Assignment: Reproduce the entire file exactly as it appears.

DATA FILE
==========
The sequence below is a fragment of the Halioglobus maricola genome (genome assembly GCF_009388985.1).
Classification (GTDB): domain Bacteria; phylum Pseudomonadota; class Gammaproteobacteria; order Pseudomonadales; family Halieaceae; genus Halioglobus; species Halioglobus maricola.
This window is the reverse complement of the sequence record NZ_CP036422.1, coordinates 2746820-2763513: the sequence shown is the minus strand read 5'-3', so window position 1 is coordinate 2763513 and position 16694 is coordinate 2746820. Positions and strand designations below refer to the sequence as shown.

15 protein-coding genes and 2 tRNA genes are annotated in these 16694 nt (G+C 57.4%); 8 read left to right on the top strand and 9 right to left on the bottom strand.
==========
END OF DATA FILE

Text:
The sequence below is a fragment of the Halioglobus maricola genome (genome assembly GCF_009388985.1).
Classification (GTDB): domain Bacteria; phylum Pseudomonadota; class Gammaproteobacteria; order Pseudomonadales; family Halieaceae; genus Halioglobus; species Halioglobus maricola.
This window is the reverse complement of the sequence record NZ_CP036422.1, coordinates 2746820-2763513: the sequence shown is the minus strand read 5'-3', so window position 1 is coordinate 2763513 and position 16694 is coordinate 2746820. Positions and strand designations below refer to the sequence as shown.

15 protein-coding genes and 2 tRNA genes are annotated in these 16694 nt (G+C 57.4%); 8 read left to right on the top strand and 9 right to left on the bottom strand.